All of the substantial code fragments and programs printed in this book are available online. The examples in this book are all in Perl, a language for easily manipulating text, files, and processes. I decided to use Perl simply because it is available for every platform discussed in this book. It is the only “universal” scripting language that will work under MS-DOS, OS/2, unix, and the Macintosh. All of the scripts in this book can be converted to a different scripting language (the various unix shells or something like 4DOS's extended batch language for MS-DOS and OS/2) if you prefer. I've tried to write the Perl scripts in a straightforward way so that any given task won't be too difficult.

The examples are available electronically in a number of ways: by FTP, FTPMAIL, BITFTP, and UUCP. The cheapest, fastest, and easiest ways are listed first. If you read from the top down, the first one that works is probably the best. Use FTP if you are directly on the Internet. Use FTPMAIL if you are not on the Internet but can send and receive electronic mail to Internet sites (this includes CompuServe users). Use BITFTP if you send electronic mail via BITNET. Use UUCP if none of the above work.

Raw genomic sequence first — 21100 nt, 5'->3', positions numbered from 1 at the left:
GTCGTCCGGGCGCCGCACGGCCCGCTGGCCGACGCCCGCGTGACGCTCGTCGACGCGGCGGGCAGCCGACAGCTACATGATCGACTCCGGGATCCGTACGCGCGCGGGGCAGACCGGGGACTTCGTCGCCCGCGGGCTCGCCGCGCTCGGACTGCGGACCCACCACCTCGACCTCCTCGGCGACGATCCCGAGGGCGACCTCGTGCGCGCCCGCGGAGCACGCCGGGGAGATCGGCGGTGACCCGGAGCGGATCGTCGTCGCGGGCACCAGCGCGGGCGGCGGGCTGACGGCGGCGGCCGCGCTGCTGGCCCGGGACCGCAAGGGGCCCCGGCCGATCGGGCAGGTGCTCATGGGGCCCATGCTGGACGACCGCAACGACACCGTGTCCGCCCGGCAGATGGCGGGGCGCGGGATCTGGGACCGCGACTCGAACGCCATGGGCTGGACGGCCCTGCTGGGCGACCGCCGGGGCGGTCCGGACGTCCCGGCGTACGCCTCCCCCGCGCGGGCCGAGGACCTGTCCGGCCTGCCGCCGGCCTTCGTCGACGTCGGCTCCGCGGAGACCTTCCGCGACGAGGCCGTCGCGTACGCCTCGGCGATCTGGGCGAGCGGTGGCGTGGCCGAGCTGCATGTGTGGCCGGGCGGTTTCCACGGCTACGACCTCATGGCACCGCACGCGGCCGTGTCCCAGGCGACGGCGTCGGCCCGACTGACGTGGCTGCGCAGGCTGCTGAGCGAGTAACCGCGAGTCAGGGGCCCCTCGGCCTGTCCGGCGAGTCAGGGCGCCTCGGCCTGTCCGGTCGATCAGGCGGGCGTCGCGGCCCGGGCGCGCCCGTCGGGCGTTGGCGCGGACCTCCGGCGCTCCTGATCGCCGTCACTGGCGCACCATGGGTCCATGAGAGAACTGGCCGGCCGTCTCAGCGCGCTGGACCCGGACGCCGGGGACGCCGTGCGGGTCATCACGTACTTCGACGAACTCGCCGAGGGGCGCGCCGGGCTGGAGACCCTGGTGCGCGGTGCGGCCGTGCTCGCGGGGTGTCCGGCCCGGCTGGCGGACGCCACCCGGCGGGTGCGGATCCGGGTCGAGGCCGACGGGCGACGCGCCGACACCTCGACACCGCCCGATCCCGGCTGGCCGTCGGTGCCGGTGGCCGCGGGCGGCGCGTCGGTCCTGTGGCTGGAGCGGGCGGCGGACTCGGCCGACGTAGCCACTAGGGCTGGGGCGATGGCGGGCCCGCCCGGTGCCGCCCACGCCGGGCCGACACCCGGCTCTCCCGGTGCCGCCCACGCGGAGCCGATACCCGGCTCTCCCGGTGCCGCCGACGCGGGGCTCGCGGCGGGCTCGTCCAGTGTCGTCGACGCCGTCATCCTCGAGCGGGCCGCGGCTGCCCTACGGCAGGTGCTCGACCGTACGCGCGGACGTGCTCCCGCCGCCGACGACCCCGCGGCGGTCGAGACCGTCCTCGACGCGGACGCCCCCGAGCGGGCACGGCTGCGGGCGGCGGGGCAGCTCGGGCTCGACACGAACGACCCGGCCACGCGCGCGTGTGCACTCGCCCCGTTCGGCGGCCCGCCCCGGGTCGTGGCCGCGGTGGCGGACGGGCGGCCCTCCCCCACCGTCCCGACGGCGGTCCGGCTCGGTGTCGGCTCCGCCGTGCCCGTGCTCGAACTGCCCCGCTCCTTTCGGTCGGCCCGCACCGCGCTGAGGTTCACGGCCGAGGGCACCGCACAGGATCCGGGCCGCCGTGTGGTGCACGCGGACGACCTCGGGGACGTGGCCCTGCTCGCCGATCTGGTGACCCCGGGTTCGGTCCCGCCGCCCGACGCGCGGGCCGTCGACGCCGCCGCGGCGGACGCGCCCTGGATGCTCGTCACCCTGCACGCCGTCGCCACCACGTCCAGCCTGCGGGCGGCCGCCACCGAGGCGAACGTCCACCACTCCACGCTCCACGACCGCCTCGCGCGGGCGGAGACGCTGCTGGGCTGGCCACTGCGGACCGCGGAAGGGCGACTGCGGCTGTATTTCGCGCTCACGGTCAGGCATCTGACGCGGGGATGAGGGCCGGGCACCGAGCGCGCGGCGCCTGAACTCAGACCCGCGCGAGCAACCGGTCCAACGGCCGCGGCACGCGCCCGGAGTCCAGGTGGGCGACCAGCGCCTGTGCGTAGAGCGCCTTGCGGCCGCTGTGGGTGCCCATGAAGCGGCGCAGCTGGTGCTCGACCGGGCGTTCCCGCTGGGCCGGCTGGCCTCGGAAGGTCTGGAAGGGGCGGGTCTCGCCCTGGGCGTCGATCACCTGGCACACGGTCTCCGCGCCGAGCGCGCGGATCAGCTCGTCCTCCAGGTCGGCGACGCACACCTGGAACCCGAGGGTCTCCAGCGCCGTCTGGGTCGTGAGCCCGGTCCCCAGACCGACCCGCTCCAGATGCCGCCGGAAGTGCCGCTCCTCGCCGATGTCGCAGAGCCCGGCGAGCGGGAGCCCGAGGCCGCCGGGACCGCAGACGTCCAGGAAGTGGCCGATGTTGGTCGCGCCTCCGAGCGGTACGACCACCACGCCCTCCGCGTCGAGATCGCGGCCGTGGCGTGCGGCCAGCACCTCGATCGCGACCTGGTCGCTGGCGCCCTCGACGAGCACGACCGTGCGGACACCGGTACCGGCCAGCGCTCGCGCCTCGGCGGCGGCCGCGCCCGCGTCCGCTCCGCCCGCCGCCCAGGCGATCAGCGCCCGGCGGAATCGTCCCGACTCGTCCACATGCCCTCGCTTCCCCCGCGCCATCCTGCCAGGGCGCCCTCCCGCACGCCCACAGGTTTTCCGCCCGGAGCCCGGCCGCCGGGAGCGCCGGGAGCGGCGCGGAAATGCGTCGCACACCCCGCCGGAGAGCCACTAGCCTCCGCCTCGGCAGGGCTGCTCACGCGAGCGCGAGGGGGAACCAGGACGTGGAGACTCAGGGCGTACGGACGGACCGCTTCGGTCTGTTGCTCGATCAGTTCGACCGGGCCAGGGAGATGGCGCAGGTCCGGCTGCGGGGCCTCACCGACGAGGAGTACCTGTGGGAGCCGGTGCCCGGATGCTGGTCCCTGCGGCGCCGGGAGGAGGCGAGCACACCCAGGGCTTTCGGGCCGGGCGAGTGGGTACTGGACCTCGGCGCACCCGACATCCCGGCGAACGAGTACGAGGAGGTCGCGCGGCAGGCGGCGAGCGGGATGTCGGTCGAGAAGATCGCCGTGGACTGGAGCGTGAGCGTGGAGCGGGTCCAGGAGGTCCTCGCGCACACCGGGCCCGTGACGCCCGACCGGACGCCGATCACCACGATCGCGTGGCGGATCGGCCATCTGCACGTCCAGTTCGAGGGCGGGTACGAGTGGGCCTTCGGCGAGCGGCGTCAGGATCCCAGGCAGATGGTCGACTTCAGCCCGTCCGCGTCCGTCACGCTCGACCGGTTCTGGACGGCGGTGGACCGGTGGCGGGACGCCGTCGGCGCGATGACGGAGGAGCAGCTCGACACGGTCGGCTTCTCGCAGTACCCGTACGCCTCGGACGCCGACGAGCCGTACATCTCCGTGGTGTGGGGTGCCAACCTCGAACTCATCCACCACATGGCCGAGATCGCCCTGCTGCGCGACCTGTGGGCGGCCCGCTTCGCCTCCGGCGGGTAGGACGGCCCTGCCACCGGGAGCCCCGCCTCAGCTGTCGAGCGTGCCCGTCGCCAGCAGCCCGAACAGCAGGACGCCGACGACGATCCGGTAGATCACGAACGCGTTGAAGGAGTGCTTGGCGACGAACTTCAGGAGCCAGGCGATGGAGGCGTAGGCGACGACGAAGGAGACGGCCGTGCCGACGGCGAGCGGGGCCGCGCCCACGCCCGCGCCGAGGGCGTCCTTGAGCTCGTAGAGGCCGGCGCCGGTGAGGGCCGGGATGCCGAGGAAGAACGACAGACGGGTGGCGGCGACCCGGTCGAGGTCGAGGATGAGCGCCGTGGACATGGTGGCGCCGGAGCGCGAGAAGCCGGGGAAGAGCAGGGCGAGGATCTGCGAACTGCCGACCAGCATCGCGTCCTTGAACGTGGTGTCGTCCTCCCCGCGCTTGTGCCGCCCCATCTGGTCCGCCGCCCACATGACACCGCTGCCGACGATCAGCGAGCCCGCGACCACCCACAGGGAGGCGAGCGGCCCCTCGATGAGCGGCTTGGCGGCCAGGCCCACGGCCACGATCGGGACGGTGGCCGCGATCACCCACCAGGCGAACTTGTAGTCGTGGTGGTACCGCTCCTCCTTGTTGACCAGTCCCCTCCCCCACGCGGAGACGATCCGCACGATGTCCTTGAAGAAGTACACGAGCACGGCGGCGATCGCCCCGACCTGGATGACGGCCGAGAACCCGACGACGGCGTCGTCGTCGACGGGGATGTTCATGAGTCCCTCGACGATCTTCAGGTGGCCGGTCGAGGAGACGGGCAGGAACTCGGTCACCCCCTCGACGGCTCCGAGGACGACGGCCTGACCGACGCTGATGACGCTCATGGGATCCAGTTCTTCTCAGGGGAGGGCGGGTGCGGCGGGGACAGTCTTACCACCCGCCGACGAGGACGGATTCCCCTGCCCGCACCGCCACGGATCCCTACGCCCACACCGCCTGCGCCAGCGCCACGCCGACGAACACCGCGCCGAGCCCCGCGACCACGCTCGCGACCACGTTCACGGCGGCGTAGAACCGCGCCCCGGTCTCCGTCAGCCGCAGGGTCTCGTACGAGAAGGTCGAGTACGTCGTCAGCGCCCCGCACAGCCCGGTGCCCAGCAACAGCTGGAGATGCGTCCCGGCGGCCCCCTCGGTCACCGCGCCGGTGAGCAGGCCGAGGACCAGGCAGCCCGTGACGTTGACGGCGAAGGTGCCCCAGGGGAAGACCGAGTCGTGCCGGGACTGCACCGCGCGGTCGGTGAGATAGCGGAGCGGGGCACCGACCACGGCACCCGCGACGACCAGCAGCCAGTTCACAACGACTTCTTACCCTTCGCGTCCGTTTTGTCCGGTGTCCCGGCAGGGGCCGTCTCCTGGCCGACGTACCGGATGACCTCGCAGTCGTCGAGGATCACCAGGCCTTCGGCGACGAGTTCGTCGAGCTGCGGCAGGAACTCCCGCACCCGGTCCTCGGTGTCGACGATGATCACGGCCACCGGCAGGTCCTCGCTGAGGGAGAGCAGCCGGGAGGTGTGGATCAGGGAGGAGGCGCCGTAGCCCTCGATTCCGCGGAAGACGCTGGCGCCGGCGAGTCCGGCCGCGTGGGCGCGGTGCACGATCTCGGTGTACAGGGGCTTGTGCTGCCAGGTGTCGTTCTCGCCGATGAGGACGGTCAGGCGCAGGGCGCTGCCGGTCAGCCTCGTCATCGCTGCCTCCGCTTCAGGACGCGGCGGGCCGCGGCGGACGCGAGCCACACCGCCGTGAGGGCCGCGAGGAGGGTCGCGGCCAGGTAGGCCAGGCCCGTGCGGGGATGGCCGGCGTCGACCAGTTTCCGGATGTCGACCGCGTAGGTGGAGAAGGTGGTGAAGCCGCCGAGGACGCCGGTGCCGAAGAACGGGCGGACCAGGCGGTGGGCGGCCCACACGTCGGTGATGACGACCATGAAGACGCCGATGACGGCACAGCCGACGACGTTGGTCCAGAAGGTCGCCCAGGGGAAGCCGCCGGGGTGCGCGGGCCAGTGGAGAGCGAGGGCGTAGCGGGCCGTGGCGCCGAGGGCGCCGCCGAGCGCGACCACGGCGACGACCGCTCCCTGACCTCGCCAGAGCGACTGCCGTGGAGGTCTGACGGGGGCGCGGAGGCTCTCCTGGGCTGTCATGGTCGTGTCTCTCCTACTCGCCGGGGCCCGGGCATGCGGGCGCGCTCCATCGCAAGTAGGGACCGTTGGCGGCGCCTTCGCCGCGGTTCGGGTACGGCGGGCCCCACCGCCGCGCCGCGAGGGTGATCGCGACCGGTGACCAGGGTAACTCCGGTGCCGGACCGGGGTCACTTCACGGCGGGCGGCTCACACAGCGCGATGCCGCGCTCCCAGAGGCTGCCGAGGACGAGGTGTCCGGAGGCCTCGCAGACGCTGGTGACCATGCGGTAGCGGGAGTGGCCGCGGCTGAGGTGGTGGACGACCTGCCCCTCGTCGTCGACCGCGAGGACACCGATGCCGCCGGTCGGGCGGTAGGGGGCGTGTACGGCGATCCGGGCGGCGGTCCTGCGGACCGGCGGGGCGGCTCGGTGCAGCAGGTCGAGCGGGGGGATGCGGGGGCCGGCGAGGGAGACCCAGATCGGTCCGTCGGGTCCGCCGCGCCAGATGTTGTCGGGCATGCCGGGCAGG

The examples were prepared using a unix system. If you are running unix, you can use them without modification. If you are running on another platform, you may need to modify these examples to correct the end-of-line markers. For example, whereas under unix every line ends with a line feed character (the carriage return is implicit), under DOS every line must end with explicit carriage return and line feed characters.


To use FTP, you need a machine with direct access to the Internet. A sample session is shown below.

\${\bf ftp} Connected to  
220 ftp.UU.NET FTP server (Version 6.34 Oct 22 14:32:01 1992) ready.  
Name ( {\bf anonymous} 
331 Guest login ok, send e-mail address as password.  
Password:{\bf [email protected]} \  \  \  {\rm\it\small (use your user name and host here)} 
230 Guest login ok, access restrictions apply.  
ftp>{\bf cd /published/oreilly/nutshell/maketexwork} 
250 CWD command successful.  
ftp>{\bf get README} 
200 PORT command successful.  
150 Opening ASCII mode data connection for README (xxxx bytes).  
226 Transfer complete.  
local: README remote: README 
xxxx bytes received in xxx seconds (xxx Kbytes/s)